IT is good that the Federal Territories Ministry ordered Kuala Lumpur City Hall to install safety nets at People’s Housing Project (PPR) flats to minimise the risk of accidents due to residents throwing out rubbish from their floors. However, a long-term strategy must be introduced to solve the issue once and for all.
The safety nets may prevent injuries and deaths, but they may also encourage residents to continue throwing out rubbish, believing that it will not fall on people below.
Local authorities and flat resident associations must work to educate flat dwellers on the importance of civic responsibility. Residents have been known to throw empty sardine cans, soiled diapers, food leftovers, small mattresses and furniture.
Awareness campaigns need to be organised at low-cost flats to inform residents about the consequences of their irresponsible acts.
The local authorities must provide more basic amenities for garbage disposal, and practise a good maintenance culture to ensure facilities such as lifts are working.
They need to install closed-circuit television (CCTV) cameras to deter vandalism, littering and crime at flats. Residents who breach the rules and regulations should be evicted.
The case of S. Sathiswaran, 15, who died when he was hit by a chair thrown from the upper floors at Seri Petaling PPR shows the ugly side of Malaysians, who have no regard for public safety and the environment.
Many low-cost flats were built to house squatter families when their areas were earmarked for development projects.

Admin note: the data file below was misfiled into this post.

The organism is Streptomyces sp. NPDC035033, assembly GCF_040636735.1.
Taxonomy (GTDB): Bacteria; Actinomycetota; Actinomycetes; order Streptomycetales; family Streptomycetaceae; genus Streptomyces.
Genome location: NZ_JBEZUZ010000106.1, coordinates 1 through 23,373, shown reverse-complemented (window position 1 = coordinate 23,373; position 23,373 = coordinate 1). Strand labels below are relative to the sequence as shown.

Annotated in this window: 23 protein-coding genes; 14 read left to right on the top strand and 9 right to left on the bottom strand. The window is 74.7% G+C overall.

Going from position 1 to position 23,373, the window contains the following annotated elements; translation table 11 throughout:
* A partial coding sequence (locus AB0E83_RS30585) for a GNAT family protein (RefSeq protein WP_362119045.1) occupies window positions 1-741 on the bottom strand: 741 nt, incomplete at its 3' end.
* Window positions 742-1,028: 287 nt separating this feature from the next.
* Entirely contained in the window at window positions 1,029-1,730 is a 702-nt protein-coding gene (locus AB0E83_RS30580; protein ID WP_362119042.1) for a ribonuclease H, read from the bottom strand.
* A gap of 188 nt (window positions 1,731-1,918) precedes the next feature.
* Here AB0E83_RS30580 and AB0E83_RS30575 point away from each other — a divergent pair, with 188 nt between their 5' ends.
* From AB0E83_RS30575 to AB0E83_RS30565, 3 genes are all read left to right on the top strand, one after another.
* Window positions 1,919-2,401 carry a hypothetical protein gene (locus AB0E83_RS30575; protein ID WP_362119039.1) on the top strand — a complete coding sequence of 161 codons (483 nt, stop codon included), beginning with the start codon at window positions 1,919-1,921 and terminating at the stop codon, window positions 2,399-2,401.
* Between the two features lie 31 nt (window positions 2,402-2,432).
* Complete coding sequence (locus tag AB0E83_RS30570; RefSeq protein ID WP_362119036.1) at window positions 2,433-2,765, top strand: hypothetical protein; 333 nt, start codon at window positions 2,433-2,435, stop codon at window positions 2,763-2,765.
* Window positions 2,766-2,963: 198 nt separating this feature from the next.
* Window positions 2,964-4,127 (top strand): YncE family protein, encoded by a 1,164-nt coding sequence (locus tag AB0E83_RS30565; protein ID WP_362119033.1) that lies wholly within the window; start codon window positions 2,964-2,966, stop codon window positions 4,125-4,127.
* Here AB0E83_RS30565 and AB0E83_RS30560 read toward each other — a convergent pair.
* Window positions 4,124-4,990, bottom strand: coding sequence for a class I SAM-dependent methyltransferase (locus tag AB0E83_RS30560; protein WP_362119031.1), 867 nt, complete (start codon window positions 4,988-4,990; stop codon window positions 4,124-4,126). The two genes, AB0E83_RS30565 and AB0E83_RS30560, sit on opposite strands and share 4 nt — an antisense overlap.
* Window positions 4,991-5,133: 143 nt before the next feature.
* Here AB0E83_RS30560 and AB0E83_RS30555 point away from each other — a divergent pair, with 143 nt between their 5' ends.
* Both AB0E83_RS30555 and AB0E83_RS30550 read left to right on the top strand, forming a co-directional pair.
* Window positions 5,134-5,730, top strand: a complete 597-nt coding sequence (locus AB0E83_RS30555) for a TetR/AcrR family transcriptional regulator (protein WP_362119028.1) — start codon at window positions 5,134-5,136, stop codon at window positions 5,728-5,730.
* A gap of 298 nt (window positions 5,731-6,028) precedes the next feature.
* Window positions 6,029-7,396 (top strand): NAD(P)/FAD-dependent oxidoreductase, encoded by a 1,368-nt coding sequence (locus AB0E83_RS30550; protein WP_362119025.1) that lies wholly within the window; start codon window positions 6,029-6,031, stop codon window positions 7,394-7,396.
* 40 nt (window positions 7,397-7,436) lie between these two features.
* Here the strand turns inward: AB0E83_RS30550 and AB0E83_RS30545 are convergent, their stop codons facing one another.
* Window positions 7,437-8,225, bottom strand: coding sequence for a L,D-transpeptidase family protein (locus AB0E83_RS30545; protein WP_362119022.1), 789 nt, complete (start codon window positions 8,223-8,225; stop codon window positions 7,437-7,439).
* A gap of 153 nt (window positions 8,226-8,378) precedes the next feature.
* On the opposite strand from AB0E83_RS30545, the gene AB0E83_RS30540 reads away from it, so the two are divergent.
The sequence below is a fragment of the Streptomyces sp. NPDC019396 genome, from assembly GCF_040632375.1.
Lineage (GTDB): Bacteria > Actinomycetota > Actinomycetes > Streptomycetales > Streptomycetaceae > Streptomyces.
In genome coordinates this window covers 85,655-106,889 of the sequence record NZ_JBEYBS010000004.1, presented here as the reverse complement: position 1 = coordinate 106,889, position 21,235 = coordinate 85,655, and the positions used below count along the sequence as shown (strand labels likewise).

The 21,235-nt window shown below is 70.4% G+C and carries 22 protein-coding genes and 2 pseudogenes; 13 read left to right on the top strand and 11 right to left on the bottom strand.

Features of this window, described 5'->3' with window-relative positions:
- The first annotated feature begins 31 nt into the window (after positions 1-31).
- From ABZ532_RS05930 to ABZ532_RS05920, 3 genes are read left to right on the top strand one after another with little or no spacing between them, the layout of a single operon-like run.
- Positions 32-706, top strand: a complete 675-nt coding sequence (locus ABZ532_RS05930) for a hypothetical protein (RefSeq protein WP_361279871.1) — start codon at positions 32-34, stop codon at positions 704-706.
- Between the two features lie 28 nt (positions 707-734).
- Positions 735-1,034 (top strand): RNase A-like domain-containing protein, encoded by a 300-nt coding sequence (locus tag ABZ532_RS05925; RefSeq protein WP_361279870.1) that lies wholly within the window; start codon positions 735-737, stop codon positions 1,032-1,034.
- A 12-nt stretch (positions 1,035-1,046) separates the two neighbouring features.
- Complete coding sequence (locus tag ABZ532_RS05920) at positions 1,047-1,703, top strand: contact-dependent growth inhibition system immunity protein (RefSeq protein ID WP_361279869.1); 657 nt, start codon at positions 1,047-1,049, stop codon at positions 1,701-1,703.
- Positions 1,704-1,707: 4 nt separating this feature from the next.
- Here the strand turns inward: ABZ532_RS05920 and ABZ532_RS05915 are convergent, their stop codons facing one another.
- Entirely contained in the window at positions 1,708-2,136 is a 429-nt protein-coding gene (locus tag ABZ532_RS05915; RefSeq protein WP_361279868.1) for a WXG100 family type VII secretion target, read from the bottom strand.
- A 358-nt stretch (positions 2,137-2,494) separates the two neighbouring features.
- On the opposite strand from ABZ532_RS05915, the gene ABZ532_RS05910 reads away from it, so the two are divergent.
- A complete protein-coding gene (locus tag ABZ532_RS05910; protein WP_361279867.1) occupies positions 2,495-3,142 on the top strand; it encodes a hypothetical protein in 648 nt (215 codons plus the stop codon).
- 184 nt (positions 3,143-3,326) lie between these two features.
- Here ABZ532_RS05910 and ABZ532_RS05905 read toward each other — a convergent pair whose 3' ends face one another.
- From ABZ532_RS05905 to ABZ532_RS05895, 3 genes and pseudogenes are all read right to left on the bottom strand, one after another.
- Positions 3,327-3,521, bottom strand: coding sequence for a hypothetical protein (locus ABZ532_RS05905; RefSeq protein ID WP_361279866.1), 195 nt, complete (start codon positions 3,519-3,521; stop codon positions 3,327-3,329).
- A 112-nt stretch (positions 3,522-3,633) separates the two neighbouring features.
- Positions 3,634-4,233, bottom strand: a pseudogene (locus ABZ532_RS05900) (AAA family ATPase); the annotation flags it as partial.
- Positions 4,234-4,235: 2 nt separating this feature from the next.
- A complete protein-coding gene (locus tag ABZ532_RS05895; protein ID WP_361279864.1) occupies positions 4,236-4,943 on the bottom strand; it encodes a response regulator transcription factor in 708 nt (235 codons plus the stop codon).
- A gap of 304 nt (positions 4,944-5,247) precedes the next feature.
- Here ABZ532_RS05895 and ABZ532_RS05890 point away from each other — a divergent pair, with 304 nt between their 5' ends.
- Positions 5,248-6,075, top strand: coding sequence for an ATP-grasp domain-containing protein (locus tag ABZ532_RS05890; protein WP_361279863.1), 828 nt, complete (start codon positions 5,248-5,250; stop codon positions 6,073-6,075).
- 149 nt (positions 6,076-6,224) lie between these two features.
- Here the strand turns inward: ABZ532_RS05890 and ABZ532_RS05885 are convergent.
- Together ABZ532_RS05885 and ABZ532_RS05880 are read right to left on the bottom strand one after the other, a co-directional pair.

Settling down in a new living environment needs adjustment and those who couldn’t adapt bring along their bad habits, such as throwing out garbage.
These bad habits must be addressed through educational programmes followed by enforcement.
Most residents do not even care if the discarded items damage the properties of others, especially vehicles on the ground floor. To make matters worse, the items could also injure or kill people.
The lack of civic responsibility and the failure to practise noble values are the cause of many societal problems.
The Education Ministry must re-evaluate the effectiveness of its syllabus on noble values and civic responsibility in schools.
Although students may have learnt noble values in schools and at home, teachers and parents should ensure that children practise them.
It is pointless for Malaysia to obtain developed-nation status if people do not practise noble values and show civic responsibility.
Tan Sri Lee Lam Thye, Former member of Kuala Lumpur City Hall Advisory Board